And the word is "if". Most hurricanes miss. You'll get all prepared, ready for anything, and then the hurricane will miss your area. If this happens a couple times you may become complacent. Don't get complacent.

Do The Same Thing For Every Hurricane - Every Time

It might become more like a drill every time but your goal is to be sitting there thinking "I don't have anything to do. I've got everything done". You'll be much more relaxed, stress free and ready.

Make sure you do your tree trimming and yard work early too. You'll avoid heavy, tiring work and possible injuries at a time near to hurricane season. You'll also be able to get the rubbish cleared easier than if the trash haulers are not backed up with work.

But now let me disagree with all the government suggestions on one point. Prepare to be without electricity (or away from your house) for 2 weeks. A lot of the suggested times are for 2 or 3 days and sometimes up to 5 days but this is too short of a time. You might be in that small pocket of people who don't get their electricity back on until the last. You don't want to run out of anything before that time. Always err on the side of safety and caution.

Here are a couple of things you should do that they forget to mention in many preparedness manuals.

1. Wash and iron every stitch of clothing in your house and

2. clean out your refrigerator while you have light to do it and garbage service to haul it away.

Garbage, by the way, becomes an important issue as you'll see a little later in this article.

Remember, the more prepared you are the less you'll have to do when a hurricane starts to head your way. The less you have to do the less stress you'll face. Stress makes people tired and careless.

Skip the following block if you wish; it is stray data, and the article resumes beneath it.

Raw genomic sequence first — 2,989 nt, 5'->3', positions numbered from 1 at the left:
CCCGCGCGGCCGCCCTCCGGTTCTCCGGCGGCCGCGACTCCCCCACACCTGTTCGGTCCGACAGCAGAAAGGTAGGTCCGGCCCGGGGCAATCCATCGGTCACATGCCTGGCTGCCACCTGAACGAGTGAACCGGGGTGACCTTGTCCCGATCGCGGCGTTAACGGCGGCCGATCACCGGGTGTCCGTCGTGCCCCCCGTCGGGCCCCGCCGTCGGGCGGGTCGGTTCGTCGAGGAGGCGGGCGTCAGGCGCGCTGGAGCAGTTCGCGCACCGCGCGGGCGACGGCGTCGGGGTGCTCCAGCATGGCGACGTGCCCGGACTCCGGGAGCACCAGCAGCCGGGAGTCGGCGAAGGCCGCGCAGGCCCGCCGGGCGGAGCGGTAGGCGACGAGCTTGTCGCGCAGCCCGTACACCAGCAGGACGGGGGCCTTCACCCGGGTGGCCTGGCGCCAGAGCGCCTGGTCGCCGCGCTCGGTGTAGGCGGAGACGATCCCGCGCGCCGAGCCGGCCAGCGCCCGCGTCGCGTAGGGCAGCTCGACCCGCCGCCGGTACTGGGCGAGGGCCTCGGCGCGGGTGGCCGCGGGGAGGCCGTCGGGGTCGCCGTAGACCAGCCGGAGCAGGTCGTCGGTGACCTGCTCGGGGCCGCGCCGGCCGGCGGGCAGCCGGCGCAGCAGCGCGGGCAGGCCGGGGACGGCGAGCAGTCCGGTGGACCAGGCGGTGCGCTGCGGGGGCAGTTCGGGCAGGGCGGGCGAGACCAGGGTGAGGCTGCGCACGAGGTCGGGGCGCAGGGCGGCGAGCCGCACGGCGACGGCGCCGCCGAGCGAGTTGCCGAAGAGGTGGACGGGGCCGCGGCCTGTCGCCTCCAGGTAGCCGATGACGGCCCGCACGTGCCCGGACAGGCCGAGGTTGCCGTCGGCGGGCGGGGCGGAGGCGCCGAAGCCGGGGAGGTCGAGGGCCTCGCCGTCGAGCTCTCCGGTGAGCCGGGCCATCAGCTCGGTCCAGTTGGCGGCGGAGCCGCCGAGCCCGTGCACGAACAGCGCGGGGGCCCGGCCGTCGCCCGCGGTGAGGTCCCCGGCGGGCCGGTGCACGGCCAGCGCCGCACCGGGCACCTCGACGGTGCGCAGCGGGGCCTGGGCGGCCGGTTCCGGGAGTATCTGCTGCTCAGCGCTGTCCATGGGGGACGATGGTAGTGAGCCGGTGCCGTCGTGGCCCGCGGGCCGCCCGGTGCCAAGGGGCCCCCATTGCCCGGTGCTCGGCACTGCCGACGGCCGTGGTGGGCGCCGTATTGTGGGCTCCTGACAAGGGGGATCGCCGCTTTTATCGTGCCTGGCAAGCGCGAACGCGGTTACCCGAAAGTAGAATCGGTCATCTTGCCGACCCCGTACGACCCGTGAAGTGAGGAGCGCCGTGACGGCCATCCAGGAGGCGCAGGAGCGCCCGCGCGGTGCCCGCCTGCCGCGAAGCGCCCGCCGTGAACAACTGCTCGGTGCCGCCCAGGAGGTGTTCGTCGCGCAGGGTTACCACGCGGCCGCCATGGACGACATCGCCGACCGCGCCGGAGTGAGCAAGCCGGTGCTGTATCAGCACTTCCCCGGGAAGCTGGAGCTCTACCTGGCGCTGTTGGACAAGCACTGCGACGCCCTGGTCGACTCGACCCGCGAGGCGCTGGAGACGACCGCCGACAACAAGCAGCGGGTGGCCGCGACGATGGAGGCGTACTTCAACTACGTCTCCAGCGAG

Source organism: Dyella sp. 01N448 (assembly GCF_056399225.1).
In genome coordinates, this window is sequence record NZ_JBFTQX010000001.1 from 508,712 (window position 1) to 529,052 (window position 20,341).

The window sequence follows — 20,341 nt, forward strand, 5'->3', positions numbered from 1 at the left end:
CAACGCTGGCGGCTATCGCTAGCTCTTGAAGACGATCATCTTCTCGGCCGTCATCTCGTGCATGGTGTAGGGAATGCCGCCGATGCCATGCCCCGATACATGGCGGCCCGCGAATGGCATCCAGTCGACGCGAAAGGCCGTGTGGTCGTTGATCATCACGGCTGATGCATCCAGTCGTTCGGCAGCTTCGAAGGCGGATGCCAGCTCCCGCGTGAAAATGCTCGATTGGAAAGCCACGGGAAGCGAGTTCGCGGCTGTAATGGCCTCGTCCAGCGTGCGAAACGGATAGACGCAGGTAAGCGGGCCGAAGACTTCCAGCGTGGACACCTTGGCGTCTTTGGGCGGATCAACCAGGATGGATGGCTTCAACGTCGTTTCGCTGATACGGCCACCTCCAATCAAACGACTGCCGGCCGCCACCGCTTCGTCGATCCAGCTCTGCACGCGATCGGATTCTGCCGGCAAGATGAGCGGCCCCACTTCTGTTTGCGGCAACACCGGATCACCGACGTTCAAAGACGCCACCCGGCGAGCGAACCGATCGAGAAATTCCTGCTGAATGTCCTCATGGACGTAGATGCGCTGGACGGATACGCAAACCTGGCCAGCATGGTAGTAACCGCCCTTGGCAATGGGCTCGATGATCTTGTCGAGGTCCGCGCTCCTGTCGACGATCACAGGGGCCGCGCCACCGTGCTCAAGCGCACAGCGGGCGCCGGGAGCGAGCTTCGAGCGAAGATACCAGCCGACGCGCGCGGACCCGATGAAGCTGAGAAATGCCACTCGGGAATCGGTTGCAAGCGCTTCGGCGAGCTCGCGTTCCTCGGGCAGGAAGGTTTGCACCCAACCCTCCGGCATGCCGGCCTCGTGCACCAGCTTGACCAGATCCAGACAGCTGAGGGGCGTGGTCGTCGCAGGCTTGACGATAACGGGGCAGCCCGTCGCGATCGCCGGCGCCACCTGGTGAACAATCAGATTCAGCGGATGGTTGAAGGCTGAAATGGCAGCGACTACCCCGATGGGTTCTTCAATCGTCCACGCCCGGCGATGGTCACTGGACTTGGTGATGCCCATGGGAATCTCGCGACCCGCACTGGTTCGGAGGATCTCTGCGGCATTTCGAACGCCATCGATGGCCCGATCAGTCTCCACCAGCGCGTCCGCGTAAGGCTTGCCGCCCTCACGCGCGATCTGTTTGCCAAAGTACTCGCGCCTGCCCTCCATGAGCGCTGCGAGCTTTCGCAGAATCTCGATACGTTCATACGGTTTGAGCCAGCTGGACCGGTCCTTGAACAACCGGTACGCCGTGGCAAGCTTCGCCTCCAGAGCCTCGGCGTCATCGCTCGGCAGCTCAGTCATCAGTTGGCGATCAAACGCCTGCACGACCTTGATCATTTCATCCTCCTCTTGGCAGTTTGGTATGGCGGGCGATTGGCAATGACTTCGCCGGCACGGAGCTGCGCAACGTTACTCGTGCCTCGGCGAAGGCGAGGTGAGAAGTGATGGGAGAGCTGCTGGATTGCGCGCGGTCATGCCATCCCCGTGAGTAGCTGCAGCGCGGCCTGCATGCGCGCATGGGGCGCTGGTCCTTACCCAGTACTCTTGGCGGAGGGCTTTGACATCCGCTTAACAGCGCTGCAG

A few hurricane supplies from

What's your "comfort level"? Do you need to have electricity to feel comfortable? Get a generator and be prepared for it's care and feeding. Or will a handy camp stove for quicker meal preparation be more comfortable? I'm comfortable with cooking on a charcoal grill but my husband likes the convenience of turning on a switch with the camp stove. Some of these items below will help you achieve your "comfort level" for the next hurricane. Some, like the saw and radio, are nearly essential during a hurricane

Stay or Go - What should you do?

The title of this article is "Hide from Wind. Run from Water" and it's a good maxim to follow. Unless you're in a mobile home or other lightly built building that doesn't hold up well to flying debris your best bet is often to just sit tight. If you are in a mobile home you should plan to find another shelter. If you are in a mandatory evacuation zone and are requested to leave, you should leave. Your local governments have been around a long time and know just how far into the coastline the worse of the storm is likely to reach. Though every storm is different, no matter how many storms have been through, and everything is just a calculated guess.

You can hide behind a wall to get out of wind but you can't hide from water. If you watch hurricane coverage you'll notice that a large part of the damage is from storm surge. Not all, but a large part. If you're anywhere near where the storm surge may reach then I'd suggest you leave.

Storm surge and mandatory evacuation zones aside, a lot of people are indecisive about leaving or staying. If you leave it may be quite a while before you are allowed back in and you won't know what happened to anything you've left behind for a while. Then again, if you stay you'll be facing some time without lights, air conditioning, and all the comforts of modern living.